The Islamic Republic of Iran has announced the death penalty against two LGBTQ activists for allegedly promoting homosexuality in the country, according to a report from the Hengaw Organization for Human Rights. This latest development comes as the Islamic regime has come under scrutiny for its lack of regard for human rights and political freedom in the country.
According to the Sunday Report, the ruling against the two female activists came from the Islamic Revolutionary Court of the city of Urmia in the West Azerbaijan province against 31-year-old Zahra Sedighi-Hamedani and 24-year-old Elham Choubdar. The court, however, did not issue a verdict against another activist, 52-year-old Soheila Ashrafi.
In July, the Islamic Republic of Iran’s Revolutionary Guards Corps (IRGC) stated that Hamadani faced recent charges of “trafficking Iranian women” to Erbil, in the Kurdistan province in Iraq, referring to her as Zahra Mansouri Hamedani. The IRGC first arrested Hamadani for being linked to an appearance on a BBC documentary on gay rights in Iraqi Kurdistan, highlighting the condition many faces in the region. In October 2021, the Islamic government arrested Hamadani while trying to cross the border and seek asylum in Turkey, holding her in solitary confinement for over a month.
During her imprisonment, the IRGC subjected her to intense interrogations, insults, and threats of execution. In early January, the Islamic Revolutionary Court accused Hamadani of “spreading corruption on earth” through the “promotion of homosexuality, “communication with anti-Islamic Republic media channels,” and “promoting Christianity.”
The Hengaw Human Rights Organization noted that the Iranian government announced the sentence to both prisoners in the past few days in the women’s ward of Urmia Central Prison. Officials for the Human Rights group noted that Hamdani did not have the right to access a lawyer during her detention and that security agents threatened to deprive her of custody of her two children. For many experts familiar with the Islamic Republic’s use of the death penalty, the case scenario is that both women will be hanged for all to see.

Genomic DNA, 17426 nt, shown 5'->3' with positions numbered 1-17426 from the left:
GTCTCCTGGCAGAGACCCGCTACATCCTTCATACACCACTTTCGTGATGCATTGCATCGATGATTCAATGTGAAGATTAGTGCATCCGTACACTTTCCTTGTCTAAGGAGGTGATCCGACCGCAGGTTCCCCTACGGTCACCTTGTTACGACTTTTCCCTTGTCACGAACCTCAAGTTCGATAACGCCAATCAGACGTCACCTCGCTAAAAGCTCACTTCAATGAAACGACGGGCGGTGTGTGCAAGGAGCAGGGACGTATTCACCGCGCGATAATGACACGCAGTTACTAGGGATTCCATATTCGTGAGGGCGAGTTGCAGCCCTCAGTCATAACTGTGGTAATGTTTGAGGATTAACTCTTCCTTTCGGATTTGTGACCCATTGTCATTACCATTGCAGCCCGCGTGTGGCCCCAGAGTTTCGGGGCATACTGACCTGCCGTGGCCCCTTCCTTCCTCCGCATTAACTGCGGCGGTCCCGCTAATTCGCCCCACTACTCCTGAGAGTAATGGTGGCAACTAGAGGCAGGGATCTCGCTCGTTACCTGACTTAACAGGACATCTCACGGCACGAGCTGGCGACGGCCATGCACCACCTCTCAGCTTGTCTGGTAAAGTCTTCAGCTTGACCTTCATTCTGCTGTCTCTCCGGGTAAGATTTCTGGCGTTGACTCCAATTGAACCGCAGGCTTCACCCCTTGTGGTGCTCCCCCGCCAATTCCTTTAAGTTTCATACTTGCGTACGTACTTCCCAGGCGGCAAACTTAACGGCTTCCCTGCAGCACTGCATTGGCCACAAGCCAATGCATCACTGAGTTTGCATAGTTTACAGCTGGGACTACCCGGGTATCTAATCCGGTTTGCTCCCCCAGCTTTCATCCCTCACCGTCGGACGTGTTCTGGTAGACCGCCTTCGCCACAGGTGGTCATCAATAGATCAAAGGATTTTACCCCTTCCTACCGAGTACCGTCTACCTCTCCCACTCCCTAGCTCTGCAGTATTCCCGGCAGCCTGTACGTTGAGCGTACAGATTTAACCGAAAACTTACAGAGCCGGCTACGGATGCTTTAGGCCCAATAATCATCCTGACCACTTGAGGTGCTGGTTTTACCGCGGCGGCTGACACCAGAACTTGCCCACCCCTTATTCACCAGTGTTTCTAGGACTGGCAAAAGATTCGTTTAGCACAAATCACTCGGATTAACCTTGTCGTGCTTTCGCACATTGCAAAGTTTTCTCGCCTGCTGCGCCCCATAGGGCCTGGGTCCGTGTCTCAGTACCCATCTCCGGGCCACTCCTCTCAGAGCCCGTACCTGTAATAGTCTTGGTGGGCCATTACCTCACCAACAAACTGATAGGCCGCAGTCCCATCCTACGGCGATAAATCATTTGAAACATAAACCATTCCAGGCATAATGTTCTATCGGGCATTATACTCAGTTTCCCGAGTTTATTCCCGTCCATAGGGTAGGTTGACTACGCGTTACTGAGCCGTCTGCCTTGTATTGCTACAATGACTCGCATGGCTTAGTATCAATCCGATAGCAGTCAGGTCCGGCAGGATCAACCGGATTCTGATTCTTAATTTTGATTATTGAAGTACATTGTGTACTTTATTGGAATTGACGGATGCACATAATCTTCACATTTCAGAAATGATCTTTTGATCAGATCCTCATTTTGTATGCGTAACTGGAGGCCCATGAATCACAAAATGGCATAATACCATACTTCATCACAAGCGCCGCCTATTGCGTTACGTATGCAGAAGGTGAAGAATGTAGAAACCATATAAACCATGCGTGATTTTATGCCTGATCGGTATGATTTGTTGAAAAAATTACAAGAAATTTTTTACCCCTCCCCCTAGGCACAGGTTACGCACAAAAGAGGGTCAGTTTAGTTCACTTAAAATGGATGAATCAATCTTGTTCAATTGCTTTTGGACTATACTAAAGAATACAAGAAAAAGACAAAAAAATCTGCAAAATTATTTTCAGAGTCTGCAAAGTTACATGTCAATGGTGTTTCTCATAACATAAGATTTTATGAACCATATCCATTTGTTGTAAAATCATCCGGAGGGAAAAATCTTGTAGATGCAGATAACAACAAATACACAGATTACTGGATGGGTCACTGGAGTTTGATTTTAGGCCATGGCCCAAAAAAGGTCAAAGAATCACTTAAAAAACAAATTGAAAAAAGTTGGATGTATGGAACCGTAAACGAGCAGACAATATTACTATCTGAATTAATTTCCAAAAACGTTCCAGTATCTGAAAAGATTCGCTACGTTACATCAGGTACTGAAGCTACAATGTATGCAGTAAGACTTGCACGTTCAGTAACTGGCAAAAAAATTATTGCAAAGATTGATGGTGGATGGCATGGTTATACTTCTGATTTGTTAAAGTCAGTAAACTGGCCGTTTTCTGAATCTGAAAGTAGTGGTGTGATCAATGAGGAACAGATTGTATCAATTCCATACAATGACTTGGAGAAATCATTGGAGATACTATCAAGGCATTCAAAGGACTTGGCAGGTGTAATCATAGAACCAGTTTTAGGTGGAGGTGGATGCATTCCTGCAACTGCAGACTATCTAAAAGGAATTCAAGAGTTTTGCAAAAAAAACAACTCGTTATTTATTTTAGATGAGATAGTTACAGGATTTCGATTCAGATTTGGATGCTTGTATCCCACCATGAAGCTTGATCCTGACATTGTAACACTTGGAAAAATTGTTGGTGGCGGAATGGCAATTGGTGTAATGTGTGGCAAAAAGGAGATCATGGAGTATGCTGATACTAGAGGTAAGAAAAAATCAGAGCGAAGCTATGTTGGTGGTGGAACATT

On social media, numerous human rights activists and groups raised outrage against the Islamic Republic’s sentence against the two activists. On Twitter, the National Union for Democracy for Iran posted a photo of Zahra Hamadani, calling on LGBTQ+ organizations and the Human Rights Watch (HRW) to do something to save their lives. On Instagram, Princess Noor Pahlavi, daughter of Iranian Prince Reza Pahlavi, raised awareness of Hamdani and Choubdar’s sentence, citing NUFDI’s original post.
Many activists also blasted the Biden administration and State Department’s lack of attention on the subject, calling on the President and his team to walk away from negotiations with Iran regime officials and focus on punishing the regime for their actions. Since 1979, the Islamic Republic has arrested, tortured, and publicly executed between 4,000 and 6,000 gays, facing little punishment from the international community. Thanks to Iranian protesters and activists on the ground, footage of these executions has been shown on social media and national news outlets, including hangings and other brutal deaths in prisons.
With the President and his team attempting to revive the 2015 nuclear agreement with Iran, many human rights activists and Iranian experts argue that the regime will continue to engage in human rights abuses and support its brutal security apparatus because of the economic sanctions relief. Members of Congress have called on the administration to cease its negotiations with Tehran, arguing that the regime continues to violate human rights laws and crackdown against officials of the Islamic Republic, using the former Trump administration’s maximum pressure strategy. As the 2022 midterms are coming up in November, the President hopes to obtain a revived nuclear agreement with Iran as a political win for his presidency.